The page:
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The World of Things

Visual Arts - Artwork in a Group Exhibition


Type Of Work


  • Visual Arts - Artwork in a Group Exhibition

Abstract


  • Artwork title: The world of things

    Year: 2011

    Medium: Ten collection items on loan from the Powerhouse Museum, Sydney. Annotated map.

    The ten objects within 'The world of things' on loan from the Powerhouse Museum, are 'devices of wonder'. Some mapped our place in the universe, some measured the space and time that we inhabit, some used technology to entertain, whilst others used science to deceive; but they are all beautifully designed and crafted objects that speak of the enchantment objects can still hold in the world in which we live.

    When confronted with these, now-obsolete things, our curiosity is aroused by the sense of mystery that enshrouds them. They appear mysterious because we have lost the context within which they once existed. To us they are like objects from elsewhere, perhaps from the past, but also from some possible future. In attempting to fathom their possible meaning, we are compelled to experience these devices directly; we study their physicality: size, weight, appearance, and features. In doing so, our minds are filled with possibilities, we imagine the place they once held in the world, or perhaps we may even imagine a place for them in our world or in some future world.

Publication Date


  • 2011

Citation


  • Law, J.. The World of Things. Artwork exhibited in the exhibition "Awfully Wonderful: Science Fiction in Contemporary Art" - Performance Space. 15 April to 14 May. Sydney: 2011.

Ro Metadata Url


  • http://www.jolaw.org/world/

Date Of Exhibition


  • 15 April to 14 May

Type


  • Artwork

Venue


  • Artwork exhibited in the exhibition "Awfully Wonderful: Science Fiction in Contemporary Art" - Performance Space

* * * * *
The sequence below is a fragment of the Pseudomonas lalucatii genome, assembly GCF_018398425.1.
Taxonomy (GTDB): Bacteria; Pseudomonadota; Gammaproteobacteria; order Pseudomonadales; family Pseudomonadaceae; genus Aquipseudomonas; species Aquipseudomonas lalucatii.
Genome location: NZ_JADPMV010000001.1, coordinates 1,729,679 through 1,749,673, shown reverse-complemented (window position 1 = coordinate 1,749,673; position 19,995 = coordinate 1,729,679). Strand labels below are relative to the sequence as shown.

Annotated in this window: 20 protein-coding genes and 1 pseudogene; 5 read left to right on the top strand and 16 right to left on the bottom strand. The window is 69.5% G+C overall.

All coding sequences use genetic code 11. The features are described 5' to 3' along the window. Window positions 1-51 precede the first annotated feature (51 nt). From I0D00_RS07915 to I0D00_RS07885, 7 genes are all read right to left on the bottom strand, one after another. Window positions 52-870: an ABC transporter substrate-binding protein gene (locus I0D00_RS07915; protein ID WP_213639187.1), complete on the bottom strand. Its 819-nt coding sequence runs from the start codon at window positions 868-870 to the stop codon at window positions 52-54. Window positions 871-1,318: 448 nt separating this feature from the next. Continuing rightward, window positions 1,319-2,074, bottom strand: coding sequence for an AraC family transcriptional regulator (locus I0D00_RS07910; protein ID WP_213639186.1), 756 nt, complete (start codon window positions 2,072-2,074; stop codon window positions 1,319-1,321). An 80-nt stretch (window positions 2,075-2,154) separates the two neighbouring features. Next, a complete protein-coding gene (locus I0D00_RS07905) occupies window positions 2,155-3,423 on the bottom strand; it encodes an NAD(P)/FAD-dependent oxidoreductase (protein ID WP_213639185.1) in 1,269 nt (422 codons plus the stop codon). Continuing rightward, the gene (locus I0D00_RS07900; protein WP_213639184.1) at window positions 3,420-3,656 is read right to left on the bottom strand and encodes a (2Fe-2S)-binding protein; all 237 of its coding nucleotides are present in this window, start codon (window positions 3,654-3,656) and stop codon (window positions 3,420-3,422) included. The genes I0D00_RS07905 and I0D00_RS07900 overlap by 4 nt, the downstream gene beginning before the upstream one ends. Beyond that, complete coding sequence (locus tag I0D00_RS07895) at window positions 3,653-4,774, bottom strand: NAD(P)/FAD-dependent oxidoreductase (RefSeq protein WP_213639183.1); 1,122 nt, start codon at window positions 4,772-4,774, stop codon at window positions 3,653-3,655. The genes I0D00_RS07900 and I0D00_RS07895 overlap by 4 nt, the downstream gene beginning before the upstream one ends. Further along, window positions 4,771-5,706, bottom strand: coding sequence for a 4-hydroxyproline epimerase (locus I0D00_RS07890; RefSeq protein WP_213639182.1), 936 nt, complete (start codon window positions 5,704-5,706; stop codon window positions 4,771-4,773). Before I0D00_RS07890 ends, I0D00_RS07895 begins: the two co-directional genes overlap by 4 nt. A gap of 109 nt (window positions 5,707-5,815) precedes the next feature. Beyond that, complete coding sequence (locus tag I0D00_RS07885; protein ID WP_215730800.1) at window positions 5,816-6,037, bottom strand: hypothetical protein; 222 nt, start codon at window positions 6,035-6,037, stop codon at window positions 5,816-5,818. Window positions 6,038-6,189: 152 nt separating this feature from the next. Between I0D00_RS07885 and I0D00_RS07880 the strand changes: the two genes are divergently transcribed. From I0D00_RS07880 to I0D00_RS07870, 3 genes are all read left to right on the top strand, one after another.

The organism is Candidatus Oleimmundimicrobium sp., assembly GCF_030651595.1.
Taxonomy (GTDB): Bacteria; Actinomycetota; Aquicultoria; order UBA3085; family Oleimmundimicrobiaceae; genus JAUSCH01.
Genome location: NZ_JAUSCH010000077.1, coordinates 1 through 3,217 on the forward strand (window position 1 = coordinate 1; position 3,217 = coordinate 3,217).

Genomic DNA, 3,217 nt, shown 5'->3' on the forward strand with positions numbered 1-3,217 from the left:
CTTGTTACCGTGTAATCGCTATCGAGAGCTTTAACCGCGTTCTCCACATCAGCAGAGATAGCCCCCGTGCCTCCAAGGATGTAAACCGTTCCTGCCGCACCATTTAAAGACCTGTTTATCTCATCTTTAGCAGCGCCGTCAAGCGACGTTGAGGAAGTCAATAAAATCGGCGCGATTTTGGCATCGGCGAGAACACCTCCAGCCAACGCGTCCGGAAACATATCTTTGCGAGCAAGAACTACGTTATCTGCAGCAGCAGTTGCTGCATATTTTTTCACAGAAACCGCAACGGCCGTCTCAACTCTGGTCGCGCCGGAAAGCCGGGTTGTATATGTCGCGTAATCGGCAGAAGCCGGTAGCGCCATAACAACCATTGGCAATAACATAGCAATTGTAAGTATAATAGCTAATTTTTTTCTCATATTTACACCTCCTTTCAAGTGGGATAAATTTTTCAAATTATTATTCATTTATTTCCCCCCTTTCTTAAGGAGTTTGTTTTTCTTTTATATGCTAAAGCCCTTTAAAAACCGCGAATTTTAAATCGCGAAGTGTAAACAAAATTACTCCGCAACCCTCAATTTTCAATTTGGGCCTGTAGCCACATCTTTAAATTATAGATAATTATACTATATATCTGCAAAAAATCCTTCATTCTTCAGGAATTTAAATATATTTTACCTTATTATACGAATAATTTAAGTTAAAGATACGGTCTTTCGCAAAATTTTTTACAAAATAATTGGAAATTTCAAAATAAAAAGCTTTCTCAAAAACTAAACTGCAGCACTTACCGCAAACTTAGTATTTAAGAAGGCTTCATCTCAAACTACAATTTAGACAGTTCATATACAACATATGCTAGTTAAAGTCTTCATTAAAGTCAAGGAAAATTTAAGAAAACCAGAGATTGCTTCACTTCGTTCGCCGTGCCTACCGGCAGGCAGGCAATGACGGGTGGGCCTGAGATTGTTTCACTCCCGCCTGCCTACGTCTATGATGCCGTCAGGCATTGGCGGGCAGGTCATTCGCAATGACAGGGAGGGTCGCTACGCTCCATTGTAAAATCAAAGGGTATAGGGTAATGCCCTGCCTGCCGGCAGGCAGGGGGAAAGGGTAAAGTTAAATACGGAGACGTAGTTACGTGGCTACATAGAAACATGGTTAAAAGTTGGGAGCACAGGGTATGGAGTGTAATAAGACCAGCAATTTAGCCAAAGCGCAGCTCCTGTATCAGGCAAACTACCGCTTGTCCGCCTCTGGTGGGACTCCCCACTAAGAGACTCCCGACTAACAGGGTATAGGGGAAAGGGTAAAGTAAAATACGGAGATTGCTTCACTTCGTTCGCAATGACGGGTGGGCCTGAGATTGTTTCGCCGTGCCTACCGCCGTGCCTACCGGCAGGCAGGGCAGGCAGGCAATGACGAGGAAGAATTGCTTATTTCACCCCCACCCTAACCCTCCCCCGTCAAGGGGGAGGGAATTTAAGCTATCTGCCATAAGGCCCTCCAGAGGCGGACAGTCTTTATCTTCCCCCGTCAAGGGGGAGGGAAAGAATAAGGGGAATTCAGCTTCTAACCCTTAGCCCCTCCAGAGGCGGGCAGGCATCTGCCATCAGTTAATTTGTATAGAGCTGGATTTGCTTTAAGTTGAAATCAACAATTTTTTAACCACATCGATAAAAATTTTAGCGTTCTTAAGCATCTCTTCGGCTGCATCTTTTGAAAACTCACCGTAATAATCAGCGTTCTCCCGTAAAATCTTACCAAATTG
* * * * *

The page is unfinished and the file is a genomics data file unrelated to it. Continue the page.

Place Of Publication


  • Sydney

Type Of Work


  • Visual Arts - Artwork in a Group Exhibition

Abstract


  • Artwork title: The world of things

    Year: 2011

    Medium: Ten collection items on loan from the Powerhouse Museum, Sydney. Annotated map.

    The ten objects within 'The world of things' on loan from the Powerhouse Museum, are 'devices of wonder'. Some mapped our place in the universe, some measured the space and time that we inhabit, some used technology to entertain, whilst others used science to deceive; but they are all beautifully designed and crafted objects that speak of the enchantment objects can still hold in the world in which we live.

    When confronted with these, now-obsolete things, our curiosity is aroused by the sense of mystery that enshrouds them. They appear mysterious because we have lost the context within which they once existed. To us they are like objects from elsewhere, perhaps from the past, but also from some possible future. In attempting to fathom their possible meaning, we are compelled to experience these devices directly; we study their physicality: size, weight, appearance, and features. In doing so, our minds are filled with possibilities, we imagine the place they once held in the world, or perhaps we may even imagine a place for them in our world or in some future world.

Publication Date


  • 2011

Citation


  • Law, J.. The World of Things. Artwork exhibited in the exhibition "Awfully Wonderful: Science Fiction in Contemporary Art" - Performance Space. 15 April to 14 May. Sydney: 2011.

Ro Metadata Url


  • http://www.jolaw.org/world/

Date Of Exhibition


  • 15 April to 14 May

Type


  • Artwork

Venue


  • Artwork exhibited in the exhibition "Awfully Wonderful: Science Fiction in Contemporary Art" - Performance Space

Place Of Publication


  • Sydney